Figure 1 shows a screenshot of the intuitive GUI when ABNER is run as a stand-alone application. Text can be typed in manually or loaded from a file (top window), and then automatically tagged for multiple entities in real time (bottom window). Each entity type is highlighted with a unique color for easy visual reference, and tagged documents can be saved in a variety of annotated file formats. The application also has options for processing plain text documents on the file system in batch mode offline.

Figure 1.

A screenshot of ABNER’s graphical user interface

ABNER has built-in functionality for tokenization and sentence segmentation, which are fairly robust to line breaks and biomedical abbreviations (users can choose to bypass these features in favor of their own text preprocessing as well). The bundled ABNER application is implemented in Java and is therefore platform-independent, and has been tested on Linux, Solaris, Mac OS X, and Windows.

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Table of Contents
Preface
Violaine Prince, Mathieu Roche
Chapter 1
Sophia Ananiadou
Text mining provides the automated means to manage information overload and overlook. By adding meaning to text, text mining techniques produce a... Sample PDF
Text Mining for Biomedicine
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Chapter 2
Dimitrios Kokkinakis
The identification and mapping of terminology from large repositories of life science data onto concept hierarchies constitute an important initial... Sample PDF
Lexical Granularity for Automatic Indexing and Means to Achieve It: The Case of Swedish MeSH®
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Chapter 3
M. Teresa Martín-Valdivia, Arturo Montejo-Ráez, M. C. Díaz-Galiano, José M. Perea Ortega, L. Alfonso Ureña-López
This chapter argues for the integration of clinical knowledge extracted from medical ontologies in order to improve a Multi-Label Text... Sample PDF
Expanding Terms with Medical Ontologies to Improve a Multi-Label Text Categorization System
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Chapter 4
Piotr Pezik, Antonio Jimeno Yepes, Dietrich Rebholz-Schuhmann
The present chapter discusses the use of terminological resources for Information Retrieval in the biomedical domain. The authors first introduce a... Sample PDF
Using Biomedical Terminological Resources for Information Retrieval
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Chapter 5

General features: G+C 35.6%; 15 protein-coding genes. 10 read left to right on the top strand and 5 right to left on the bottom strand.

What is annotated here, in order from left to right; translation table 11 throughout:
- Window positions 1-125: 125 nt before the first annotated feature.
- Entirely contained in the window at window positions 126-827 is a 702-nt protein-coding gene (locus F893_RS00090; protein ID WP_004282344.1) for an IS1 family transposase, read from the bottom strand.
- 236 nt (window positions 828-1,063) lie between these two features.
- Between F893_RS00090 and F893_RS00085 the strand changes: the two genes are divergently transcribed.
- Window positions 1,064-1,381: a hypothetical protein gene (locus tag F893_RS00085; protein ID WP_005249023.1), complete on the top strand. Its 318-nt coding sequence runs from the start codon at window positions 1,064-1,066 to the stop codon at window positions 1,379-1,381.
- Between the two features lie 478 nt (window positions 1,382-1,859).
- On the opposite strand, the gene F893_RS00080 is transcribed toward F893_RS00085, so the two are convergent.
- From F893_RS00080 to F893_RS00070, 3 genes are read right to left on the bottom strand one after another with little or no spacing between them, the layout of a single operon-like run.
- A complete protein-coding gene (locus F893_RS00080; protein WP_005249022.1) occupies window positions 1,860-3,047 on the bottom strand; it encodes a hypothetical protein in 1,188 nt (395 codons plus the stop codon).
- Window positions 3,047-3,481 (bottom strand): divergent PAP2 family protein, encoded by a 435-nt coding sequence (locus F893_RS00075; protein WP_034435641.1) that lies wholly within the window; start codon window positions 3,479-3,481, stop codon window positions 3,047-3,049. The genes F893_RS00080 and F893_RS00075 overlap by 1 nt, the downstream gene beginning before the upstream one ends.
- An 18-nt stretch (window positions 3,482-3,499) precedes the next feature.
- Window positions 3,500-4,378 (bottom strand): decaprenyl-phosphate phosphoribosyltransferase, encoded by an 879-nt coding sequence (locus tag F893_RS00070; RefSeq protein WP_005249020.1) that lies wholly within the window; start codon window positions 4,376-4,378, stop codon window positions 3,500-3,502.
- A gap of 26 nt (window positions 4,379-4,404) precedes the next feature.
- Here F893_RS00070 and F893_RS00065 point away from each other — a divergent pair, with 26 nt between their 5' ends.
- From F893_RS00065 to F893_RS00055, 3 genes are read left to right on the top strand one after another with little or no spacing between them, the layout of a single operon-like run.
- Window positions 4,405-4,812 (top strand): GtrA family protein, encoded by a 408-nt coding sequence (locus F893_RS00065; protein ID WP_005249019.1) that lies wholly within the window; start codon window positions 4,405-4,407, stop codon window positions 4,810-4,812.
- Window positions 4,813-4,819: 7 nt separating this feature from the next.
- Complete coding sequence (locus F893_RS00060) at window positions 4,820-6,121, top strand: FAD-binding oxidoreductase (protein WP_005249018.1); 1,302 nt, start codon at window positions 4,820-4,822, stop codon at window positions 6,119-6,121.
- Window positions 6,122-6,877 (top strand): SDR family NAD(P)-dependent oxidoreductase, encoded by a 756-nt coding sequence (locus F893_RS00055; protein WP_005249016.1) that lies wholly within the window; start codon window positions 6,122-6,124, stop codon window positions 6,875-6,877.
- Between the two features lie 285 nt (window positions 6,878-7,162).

Laura Diosan, Alexandrina Rogozan, Jean-Pierre Pécuchet
The automatic alignment between a specialized terminology used by librarians in order to index concepts and a general vocabulary employed by a... Sample PDF
Automatic Alignment of Medical Terminologies with General Dictionaries for an Efficient Information Retrieval
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Chapter 6
Vincent Claveau
This chapter presents a simple yet efficient approach to translate automatically unknown biomedical terms from one language into another. This... Sample PDF
Translation of Biomedical Terms by Inferring Rewriting Rules
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Chapter 7
Nils Reiter, Paul Buitelaar
This chapter is concerned with lexical enrichment of ontologies, that is how to enrich a given ontology with lexical information derived from a... Sample PDF
Lexical Enrichment of Biomedical Ontologies
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Chapter 8
Torsten Schiemann, Ulf Leser, Jörg Hakenberg
Ambiguity is a common phenomenon in text, especially in the biomedical domain. For instance, it is frequently the case that a gene, a protein... Sample PDF
Word Sense Disambiguation in Biomedical Applications: A Machine Learning Approach
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Chapter 9
M. Narayanaswamy, K. E. Ravikumar, Z. Z. Hu, K. Vijay-Shanker, C. H. Wu
Protein posttranslational modification (PTM) is a fundamental biological process, and currently few text mining systems focus on PTM information... Sample PDF
Information Extraction of Protein Phosphorylation from Biomedical Literature
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Chapter 10